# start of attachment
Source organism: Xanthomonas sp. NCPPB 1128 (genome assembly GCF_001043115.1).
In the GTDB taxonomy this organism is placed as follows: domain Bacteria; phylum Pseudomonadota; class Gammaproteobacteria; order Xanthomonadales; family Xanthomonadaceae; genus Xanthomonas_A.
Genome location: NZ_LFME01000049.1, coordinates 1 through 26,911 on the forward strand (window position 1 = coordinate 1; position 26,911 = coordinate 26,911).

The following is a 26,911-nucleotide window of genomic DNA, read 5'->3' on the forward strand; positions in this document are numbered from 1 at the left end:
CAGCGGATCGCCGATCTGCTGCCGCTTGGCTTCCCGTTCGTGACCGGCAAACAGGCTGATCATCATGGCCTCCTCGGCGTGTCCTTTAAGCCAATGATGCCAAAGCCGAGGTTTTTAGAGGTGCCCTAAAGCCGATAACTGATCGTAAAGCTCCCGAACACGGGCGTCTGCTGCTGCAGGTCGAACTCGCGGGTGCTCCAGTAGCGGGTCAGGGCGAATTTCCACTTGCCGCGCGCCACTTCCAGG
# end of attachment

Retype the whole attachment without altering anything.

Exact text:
Source organism: Xanthomonas sp. NCPPB 1128 (genome assembly GCF_001043115.1).
In the GTDB taxonomy this organism is placed as follows: domain Bacteria; phylum Pseudomonadota; class Gammaproteobacteria; order Xanthomonadales; family Xanthomonadaceae; genus Xanthomonas_A.
Genome location: NZ_LFME01000049.1, coordinates 1 through 26,911 on the forward strand (window position 1 = coordinate 1; position 26,911 = coordinate 26,911).

The following is a 26,911-nucleotide window of genomic DNA, read 5'->3' on the forward strand; positions in this document are numbered from 1 at the left end:
CAGCGGATCGCCGATCTGCTGCCGCTTGGCTTCCCGTTCGTGACCGGCAAACAGGCTGATCATCATGGCCTCCTCGGCGTGTCCTTTAAGCCAATGATGCCAAAGCCGAGGTTTTTAGAGGTGCCCTAAAGCCGATAACTGATCGTAAAGCTCCCGAACACGGGCGTCTGCTGCTGCAGGTCGAACTCGCGGGTGCTCCAGTAGCGGGTCAGGGCGAATTTCCACTTGCCGCGCGCCACTTCCAGG